Hardware Today: Mainframes Remain Main Event for Some

by Ben Freeman

Mainframes may not be the next big thing or even front-page news these days, but they're still very much present. Hardware Today looks at three mainframe vendors and some of their recent deployments.

Mainframes may not be the next big thing or front-page news these days, but they aren't out of the running, either.

The latest batch of stats from IDC offers proof of this. In the fourth quarter of 2003, x86 servers had the most growth: Revenue was up 15 percent, and unit shipments were up 23 percent. However, Unix sales increased marginally (0.8 percent to be exact), and two vendors had substantial mainframe victories. Sun, in third place, posted 18.2 percent unit growth, the strongest year-over-year showing in that department among the five major players, and IBM, in first place, achieved 33 percent unit growth in OS/390 sales.

Today's mainframe is often deployed in server environments where ROI and consolidated infrastructure are of prime importance. This week, Hardware Today takes a close look at three mainframe vendors, IBM, Unisys, and Sun, as well as some recent deployments.

Still Thinking Big With Big Blue

As Gartner anticipated in last year's "Predicts 2004: Future of the Mainframe," IBM has continued to innovate its eServer zSeries mainframe line. But the $1 billion Big Blue invested in the z990 leading up to its May 2003 product launch pales in comparison to the $5 billion it shelled out in 1964 to develop its first mainframe, the System/360, which was first unveiled in April 1964.

One early System/360 adopter, Aetna Insurance, has been loyal to mainframe computing and IBM since it began using mainframes in 1965. "The transaction-processing capability of the mainframe allowed Aetna to start automating the process of creating an insurance policy," and IBM spokesperson told ServerWatch. "Until then," he said, "policies were handwritten and mailed to the home office."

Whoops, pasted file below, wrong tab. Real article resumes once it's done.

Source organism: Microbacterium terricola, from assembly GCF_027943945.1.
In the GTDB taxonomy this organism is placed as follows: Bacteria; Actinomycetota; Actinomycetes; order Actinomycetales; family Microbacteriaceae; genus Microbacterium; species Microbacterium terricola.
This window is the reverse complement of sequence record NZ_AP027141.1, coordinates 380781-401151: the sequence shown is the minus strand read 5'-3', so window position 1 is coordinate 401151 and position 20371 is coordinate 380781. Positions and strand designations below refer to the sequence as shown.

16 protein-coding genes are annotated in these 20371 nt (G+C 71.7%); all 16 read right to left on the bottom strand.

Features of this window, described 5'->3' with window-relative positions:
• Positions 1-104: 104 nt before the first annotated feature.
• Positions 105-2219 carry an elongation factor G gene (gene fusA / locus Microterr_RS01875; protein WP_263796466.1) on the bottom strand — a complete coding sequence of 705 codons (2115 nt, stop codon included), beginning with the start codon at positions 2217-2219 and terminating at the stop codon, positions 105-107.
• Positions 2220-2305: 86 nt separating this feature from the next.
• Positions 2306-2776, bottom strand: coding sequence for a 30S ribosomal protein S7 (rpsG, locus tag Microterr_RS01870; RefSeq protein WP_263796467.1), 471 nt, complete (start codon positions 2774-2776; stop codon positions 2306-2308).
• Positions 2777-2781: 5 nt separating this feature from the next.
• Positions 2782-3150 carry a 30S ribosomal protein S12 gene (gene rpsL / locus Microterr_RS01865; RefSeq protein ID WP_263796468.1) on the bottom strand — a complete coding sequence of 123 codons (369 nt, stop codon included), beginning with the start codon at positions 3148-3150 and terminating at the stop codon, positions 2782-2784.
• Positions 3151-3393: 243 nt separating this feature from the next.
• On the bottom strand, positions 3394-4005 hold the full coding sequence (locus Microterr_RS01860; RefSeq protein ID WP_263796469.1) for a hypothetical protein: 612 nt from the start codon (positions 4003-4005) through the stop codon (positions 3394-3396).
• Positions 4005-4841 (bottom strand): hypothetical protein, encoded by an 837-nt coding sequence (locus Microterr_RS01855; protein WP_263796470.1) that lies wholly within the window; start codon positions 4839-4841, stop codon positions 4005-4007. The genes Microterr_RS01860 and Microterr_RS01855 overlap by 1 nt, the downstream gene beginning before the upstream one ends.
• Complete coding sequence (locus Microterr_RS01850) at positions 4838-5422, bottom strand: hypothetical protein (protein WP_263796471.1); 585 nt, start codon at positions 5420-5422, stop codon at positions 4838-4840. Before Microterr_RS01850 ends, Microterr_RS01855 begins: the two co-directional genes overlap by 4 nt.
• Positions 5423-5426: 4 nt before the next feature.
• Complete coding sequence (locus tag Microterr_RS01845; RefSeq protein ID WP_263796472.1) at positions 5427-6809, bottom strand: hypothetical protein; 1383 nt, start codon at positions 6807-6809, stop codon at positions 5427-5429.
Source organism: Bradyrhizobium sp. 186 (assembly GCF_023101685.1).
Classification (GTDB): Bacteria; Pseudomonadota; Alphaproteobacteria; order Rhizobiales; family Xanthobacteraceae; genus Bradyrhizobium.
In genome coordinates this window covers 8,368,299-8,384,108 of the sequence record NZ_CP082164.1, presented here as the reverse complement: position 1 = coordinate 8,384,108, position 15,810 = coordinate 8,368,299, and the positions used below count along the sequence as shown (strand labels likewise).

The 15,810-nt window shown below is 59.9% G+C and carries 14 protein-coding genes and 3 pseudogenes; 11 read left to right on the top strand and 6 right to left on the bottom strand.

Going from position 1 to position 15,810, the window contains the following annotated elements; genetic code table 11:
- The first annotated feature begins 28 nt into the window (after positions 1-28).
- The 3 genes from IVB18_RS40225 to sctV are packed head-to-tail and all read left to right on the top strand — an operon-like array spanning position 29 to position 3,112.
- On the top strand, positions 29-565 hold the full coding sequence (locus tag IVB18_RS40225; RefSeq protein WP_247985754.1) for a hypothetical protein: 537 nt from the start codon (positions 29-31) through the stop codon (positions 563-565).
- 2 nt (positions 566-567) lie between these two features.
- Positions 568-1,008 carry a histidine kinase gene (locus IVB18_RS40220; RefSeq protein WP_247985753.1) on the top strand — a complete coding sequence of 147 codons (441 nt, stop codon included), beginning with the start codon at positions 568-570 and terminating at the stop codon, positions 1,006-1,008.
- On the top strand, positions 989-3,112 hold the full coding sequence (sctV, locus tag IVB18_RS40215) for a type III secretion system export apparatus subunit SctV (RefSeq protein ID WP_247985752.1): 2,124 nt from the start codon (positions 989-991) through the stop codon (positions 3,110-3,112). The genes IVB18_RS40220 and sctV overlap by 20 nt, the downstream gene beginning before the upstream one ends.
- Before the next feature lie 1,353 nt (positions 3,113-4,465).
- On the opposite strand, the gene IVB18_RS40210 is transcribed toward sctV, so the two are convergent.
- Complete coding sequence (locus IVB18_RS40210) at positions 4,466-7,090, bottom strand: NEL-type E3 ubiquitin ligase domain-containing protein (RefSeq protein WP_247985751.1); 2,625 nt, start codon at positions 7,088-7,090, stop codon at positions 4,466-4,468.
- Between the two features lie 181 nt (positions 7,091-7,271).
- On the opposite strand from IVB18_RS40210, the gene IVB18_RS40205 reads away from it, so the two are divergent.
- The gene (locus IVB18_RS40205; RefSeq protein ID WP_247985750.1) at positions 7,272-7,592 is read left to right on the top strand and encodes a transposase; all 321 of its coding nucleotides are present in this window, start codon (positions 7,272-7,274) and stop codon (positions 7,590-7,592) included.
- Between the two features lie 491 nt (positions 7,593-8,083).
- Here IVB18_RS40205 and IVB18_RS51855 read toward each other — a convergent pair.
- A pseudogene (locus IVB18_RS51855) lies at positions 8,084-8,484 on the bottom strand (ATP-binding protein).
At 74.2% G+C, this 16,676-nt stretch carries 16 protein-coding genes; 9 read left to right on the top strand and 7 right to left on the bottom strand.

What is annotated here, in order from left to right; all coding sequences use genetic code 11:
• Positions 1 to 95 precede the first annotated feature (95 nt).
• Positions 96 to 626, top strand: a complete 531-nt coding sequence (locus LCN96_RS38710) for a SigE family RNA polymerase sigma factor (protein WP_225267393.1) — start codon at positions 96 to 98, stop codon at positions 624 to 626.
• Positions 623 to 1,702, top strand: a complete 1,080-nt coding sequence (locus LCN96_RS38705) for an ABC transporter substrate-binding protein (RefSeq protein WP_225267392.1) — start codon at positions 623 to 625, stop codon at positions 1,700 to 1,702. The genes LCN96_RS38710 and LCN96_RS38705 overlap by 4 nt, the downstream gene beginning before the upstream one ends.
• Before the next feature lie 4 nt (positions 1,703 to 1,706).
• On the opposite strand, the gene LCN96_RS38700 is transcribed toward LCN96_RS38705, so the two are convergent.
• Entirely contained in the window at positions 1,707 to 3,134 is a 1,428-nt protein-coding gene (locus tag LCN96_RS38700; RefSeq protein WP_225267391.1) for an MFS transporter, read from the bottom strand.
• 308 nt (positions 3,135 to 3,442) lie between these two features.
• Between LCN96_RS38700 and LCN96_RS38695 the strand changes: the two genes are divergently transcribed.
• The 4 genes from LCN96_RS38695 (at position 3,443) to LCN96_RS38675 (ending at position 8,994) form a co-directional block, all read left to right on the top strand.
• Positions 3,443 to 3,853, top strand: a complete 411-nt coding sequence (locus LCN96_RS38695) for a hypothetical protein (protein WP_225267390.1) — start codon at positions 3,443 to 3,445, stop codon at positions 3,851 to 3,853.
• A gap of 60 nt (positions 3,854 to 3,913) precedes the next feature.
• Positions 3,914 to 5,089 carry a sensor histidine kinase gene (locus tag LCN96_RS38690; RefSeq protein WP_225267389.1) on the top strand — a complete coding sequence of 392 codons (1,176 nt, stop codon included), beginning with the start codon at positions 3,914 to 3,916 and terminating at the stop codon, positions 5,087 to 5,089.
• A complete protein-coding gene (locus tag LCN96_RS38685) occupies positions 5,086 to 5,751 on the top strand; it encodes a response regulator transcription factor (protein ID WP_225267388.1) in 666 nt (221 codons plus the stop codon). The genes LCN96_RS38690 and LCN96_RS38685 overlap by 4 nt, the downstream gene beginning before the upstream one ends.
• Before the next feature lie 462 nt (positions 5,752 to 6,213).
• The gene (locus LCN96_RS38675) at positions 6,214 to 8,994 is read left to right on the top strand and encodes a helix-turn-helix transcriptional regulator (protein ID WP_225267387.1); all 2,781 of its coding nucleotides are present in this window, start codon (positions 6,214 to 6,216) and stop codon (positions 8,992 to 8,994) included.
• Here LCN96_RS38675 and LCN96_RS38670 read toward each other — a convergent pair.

Today, a paper to mainframe migration is unlikely, but IBM mainframes remain compelling. "The more security and compliance concerns emerge as the key issues for companies across the board, the more frightening the idea of a distributed, decentralized IT infrastructure becomes," IBM said. Instead, managers "want to house their data and applications all in one place on a platform that will never go down."

Sparkassen Informatik (SI) was one company looking for a system with such reliability. The leading German retail banking solutions provider spent millions this year deploying 20 IBM eServer zSeries z990s to simplify its infrastructure and more than double processor capacity.

Another recent IBM mainframe victory also came from the bustling world of German finance. The German Federal Financial Office recently replaced 30 Sun and Fujitsu-Siemens Unix servers with a single IBM zSeries z990 running Linux for its back-office operations. The move, according to IBM, reduced TCO and bolstered efficiency by consolidating infrastructure. zSeries mainframes running Linux challenge popular conceptions of mainframes being limited to proprietary operating systems.

Unisys on the Edge

Unisys' history traces back more than a century. Its mainframes received mainstream notice when the UNIVAC-1 predicted Eisenhower's landslide in a projected close race. The early Unisys systems also provided some unanticipated side benefits. "These early systems were so large that our engineers used to walk into them. to enjoy the effect of their powerful internal cooling systems," Chander Khanna, Unisys vice president of platform marketing said.